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Six features of hip hop poetry

Hip hop has increasingly influenced a new generation of American poets. For instance, the current issue of Poetry excerpts poems and essays from the recently published anthology, The BreakBeat Poets, edited by Kevin Coval, Quraysh Ali Lansana, and Nate Marshall. In the anthology’s introduction, Marshall asserts:

This is the story of how generations of young people reared on hip-hop culture and aesthetics took to the page and poem and microphone to create a movement in American letters in the tradition of the Black Arts, Nuyorican, and Beat generations and add to it and innovate on top.

Even observers who do not particularly like hip hop recognize that it offers contemporary poets an important resource. “I think the Shakespeare of this century would certainly—would certainly—learn from rap, yes,” Geoffrey Hill, the octogenarian Oxford Professor of Poetry, insisted to a television interviewer.

Hip hop’s influence has reached a point where it would be helpful to clarify what poets have learned from this genre of music. To borrow Wittgenstein’s term, what “family resemblance” distinguishes the genre of hip hop poetry? To start the conversation, I propose the following “network of similarities”:

  • The poet as emcee. Published in his 2002 collection, Hip Logic, Terrance Hayes’s widely noticed poem, “emcee,” stylishly established this trope. The poem details a series of opportunities and freedoms that a hip hop aesthetic encourages. “Under your spell I can do anything,” it boasts. The poet, however, recognizes the limits of the resemblance. He is an imagined emcee, not an actual one. Instead, Hayes suggests an affinity between the two artists and their art forms. Both sample and seek to innovate.
  • A hip hop style of allusion. Contemporary poetry increasingly offers a particular kind of allusion, marked by dense punning and hit-or-miss references to various kinds of texts, figures, and products. In this respect, it follows hip hop practice. This kind of allusion strives to appear omnivorous, capable of devouring nearly everything. The website Rap Genius—later renamed Genius—partly arose to help listeners understand musical examples. As in modernist poetry, such allusions favor experts who can identify and appreciate them. The age of Google and other internet tools, however, has changed the experience of allusion, deemphasizing interpretive difficulty and encouraging an even greater velocity.
  • The most conspicuous marker of hip hop’s influence on contemporary poetry has been the use of a particular idiom. A new kind of slang has gained increasing currency as poets employ the nonce words and the particular language hip hop favors.
Dj Turntable Scratching Music Hang Up Disco by phio, CC 1.0 Universal (CC1.0) via Pixabay.
“DJ Turntable Scratching Music” CC0 via Pixabay.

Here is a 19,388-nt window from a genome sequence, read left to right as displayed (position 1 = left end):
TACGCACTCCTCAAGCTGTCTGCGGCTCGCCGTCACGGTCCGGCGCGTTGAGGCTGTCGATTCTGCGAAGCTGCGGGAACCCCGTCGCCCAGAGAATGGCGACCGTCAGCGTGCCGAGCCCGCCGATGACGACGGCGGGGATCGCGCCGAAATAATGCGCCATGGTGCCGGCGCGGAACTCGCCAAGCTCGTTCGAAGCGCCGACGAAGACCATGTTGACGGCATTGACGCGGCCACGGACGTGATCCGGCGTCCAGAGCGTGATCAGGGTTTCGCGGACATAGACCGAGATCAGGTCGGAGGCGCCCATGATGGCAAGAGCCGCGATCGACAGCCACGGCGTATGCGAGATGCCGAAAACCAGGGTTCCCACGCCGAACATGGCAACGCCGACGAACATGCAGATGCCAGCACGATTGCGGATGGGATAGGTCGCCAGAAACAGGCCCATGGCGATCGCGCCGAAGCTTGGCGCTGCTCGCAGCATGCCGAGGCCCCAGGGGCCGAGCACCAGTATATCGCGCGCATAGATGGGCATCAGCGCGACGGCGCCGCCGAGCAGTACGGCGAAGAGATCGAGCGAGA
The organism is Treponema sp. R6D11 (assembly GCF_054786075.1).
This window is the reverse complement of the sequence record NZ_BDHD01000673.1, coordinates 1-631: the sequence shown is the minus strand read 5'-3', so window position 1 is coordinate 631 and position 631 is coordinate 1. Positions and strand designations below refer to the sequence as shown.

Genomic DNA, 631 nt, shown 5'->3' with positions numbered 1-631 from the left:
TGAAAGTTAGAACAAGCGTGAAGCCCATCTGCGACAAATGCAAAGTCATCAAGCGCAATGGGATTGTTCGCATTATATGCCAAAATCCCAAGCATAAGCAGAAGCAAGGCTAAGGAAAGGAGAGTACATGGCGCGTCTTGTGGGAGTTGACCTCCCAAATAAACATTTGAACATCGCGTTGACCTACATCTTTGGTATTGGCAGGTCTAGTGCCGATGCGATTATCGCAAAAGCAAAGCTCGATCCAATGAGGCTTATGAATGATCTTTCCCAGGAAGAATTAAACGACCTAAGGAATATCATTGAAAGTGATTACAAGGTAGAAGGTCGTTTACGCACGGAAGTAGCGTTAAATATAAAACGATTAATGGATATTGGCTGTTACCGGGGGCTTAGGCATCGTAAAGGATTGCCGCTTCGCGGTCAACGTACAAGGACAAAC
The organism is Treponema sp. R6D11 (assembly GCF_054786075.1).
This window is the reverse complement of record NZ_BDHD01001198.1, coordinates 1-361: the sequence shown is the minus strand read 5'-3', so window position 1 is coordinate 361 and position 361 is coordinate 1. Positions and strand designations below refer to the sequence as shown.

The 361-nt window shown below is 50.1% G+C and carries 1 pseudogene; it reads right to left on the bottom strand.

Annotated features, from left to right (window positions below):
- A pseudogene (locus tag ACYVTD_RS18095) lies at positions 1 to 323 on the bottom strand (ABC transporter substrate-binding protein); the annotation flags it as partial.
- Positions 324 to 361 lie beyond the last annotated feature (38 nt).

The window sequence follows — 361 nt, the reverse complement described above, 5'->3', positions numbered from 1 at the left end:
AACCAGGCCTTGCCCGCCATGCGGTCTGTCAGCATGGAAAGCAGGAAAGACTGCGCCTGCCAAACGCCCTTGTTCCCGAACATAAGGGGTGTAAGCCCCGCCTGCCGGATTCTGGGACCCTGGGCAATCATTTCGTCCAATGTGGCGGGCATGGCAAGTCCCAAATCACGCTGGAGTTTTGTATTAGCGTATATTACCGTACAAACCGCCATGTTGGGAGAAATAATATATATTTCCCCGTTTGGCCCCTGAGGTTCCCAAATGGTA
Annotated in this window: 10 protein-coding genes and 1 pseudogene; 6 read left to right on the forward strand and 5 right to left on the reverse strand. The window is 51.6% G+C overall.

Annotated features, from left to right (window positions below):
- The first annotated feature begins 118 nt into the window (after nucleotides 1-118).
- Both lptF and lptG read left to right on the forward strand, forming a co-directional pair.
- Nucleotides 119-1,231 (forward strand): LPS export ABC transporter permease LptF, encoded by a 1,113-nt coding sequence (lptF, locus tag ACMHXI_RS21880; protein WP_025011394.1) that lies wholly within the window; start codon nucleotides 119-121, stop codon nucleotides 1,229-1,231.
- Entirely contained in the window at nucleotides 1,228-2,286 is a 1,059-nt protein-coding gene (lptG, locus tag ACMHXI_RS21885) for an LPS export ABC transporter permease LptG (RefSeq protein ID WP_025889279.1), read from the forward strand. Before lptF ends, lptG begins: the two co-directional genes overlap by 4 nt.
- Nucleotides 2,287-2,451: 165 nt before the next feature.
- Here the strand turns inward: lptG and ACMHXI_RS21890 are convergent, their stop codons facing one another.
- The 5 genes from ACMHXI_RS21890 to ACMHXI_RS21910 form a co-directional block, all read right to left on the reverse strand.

• Subject matter. In addition to adapting (often critically) the major themes of hip hop music, hip hop poetry takes hip hop music, culture, and personalities as subjects. Writing about her recent collection, West, Sarah Blake observes:

    In 2010, I knew I wanted to write about hip hop. I love how hip hop is rooted in the present. I love its mixed diction, its humor, how it’s political, how much collaboration is involved. When I tried to write about it directly, I couldn’t. So I decided to write about an artist.

    Mr. West examines moments from Kanye West’s life using a perspective distinct from his. The collection foregrounds this difference, presenting the poet as a white, middle-class, pregnant woman. Other poems in this genre include Michael Cirelli’s Lobster with Ol’ Dirty Bastard, which retells anecdotes from the lives of a number of hip hop artists. Adrian Matejka’s “Tyndall Armory” remembers an early Public Enemy concert. Franny Choi’s “Pussy Monster” startlingly varies this approach. The poem takes its content from the words of a Lil’ Wayne song, arranged in order of frequency. The hip hop artist’s word choice is the poem’s story.

  • Hip hop has influenced print-based poetry’s use of form in at least two main ways. First, some poems imitate the form of hip hop lyrics transcribed onto the page. Second, hip hop has encouraged a new interest in virtuoso rhyming. As Major Jackson notes, “I put a premium on rhymes—how could I / Not living in the times of the Supa / Emcees?” While Americans poets previously generally avoided patterned rhyme, a new generation of poets has experimented with its most conspicuous forms, including multi-syllabic, mosaic, and forced rhymes. When a poet rhymes “Sudafed” with “red” or “Sierra Leone” with “home” (as Michael Robbins and Jackson respectively do), one can hear hip hop’s formal influence.
  • Sincerity and swagger. Both celebrated or attacked, “sincerity” has served as a key term in American poetry since the mid-century. Hip hop poetry, on the other hand, proposes a different ideal: swagger. “I think this is where swagger comes from,” Dorothea Lasky observes, explaining Biggie Smalls’ influence on her work. “It is the craft, the skill, the flow, that connects all of us as poets. The ability to take the muck of the everyday and make it beautiful.” Swagger has replaced the tones of muffled regret familiar to much “boomer” poetry. However, it remains to be seen how flexible and persuasive this attitude will be.

Featured Image Credit: “Concert Scene with DJ.” CC0 via Pixabay.

Recent Comments

  1. Jayne Smee

    Love this. Really interesting read

  2. […] that struck a chord with me was the “Post-Modern Poets” pages that dealt with Black artists, hip-hop, and spoken word. My cultural studies sensibilities were ringing as I read about the controversy […]

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